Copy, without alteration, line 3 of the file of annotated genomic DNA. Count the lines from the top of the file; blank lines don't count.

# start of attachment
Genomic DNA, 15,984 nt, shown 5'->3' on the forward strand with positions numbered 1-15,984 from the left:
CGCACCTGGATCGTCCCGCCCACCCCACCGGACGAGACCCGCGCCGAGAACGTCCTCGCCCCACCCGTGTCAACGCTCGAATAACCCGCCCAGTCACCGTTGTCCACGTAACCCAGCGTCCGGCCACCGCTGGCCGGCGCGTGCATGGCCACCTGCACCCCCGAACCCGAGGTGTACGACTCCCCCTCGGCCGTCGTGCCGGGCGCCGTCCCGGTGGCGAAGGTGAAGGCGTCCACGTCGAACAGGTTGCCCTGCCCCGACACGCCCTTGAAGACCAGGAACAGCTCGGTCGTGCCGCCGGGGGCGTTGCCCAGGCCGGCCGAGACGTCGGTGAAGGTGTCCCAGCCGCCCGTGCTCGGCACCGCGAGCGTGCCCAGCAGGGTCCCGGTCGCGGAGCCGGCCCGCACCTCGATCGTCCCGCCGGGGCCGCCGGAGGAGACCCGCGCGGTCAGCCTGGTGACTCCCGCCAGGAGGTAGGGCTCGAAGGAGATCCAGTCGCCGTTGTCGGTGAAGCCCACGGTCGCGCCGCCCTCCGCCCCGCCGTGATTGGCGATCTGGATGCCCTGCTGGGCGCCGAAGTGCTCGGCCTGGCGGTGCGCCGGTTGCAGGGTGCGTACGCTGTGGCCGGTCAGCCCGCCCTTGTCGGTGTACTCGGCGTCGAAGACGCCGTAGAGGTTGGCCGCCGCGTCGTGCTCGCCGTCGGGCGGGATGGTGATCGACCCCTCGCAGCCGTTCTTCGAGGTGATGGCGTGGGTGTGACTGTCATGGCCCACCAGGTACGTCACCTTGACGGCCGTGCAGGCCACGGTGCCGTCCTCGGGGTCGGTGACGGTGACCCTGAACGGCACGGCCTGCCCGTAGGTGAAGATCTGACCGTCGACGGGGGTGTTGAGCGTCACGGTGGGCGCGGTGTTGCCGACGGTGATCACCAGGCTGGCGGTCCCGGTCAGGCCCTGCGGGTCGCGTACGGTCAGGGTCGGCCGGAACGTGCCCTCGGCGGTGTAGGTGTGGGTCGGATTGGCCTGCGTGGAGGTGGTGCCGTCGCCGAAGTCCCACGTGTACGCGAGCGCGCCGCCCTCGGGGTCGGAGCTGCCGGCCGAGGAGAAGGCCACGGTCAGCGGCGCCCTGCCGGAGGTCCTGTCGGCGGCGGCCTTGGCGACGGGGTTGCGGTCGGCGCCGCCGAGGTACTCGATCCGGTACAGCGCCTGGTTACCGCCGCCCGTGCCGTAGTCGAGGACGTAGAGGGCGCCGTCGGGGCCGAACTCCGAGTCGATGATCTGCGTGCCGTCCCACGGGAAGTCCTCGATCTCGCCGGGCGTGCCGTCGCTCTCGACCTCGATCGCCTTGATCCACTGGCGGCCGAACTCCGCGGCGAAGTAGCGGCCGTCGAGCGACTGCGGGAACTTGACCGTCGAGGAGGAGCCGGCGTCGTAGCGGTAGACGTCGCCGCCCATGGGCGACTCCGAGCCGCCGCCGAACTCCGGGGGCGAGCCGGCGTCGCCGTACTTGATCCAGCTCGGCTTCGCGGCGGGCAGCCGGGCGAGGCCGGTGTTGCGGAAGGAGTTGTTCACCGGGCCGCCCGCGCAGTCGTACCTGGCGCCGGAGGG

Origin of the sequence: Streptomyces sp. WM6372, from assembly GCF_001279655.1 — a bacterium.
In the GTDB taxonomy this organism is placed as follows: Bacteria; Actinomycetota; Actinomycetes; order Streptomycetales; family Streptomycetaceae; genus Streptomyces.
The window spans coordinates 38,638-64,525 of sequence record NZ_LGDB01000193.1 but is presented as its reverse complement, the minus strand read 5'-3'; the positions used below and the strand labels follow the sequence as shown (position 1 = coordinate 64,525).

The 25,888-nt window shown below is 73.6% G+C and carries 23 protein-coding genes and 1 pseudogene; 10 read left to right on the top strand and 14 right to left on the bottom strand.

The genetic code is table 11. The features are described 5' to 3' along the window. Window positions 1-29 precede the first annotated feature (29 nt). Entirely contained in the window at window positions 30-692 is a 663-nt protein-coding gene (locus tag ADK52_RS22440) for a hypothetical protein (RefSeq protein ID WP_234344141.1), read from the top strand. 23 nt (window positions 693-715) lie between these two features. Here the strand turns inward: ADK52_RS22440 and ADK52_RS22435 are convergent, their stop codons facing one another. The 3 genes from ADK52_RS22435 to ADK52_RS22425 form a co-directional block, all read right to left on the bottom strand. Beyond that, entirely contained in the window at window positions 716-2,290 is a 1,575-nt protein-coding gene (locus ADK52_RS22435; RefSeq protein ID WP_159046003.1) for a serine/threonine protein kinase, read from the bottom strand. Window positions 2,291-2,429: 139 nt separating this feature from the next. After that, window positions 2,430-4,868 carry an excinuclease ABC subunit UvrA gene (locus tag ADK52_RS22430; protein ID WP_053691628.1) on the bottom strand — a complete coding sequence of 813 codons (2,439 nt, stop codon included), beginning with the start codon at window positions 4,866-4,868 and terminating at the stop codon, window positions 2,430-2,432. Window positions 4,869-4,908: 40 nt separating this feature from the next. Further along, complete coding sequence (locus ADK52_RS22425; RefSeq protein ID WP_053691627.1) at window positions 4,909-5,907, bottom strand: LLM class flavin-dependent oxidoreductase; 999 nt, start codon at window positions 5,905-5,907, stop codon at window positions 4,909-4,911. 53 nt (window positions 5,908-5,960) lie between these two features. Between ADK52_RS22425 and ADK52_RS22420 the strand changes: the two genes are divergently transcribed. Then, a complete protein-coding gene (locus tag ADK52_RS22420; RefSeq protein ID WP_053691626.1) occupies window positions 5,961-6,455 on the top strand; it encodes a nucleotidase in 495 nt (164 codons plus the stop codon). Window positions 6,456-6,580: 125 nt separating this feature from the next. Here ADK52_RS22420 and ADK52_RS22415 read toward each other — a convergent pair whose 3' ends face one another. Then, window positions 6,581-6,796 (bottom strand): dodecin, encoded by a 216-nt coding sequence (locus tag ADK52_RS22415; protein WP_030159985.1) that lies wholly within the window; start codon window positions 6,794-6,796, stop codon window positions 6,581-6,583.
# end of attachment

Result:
Origin of the sequence: Streptomyces sp. WM6372, from assembly GCF_001279655.1 — a bacterium.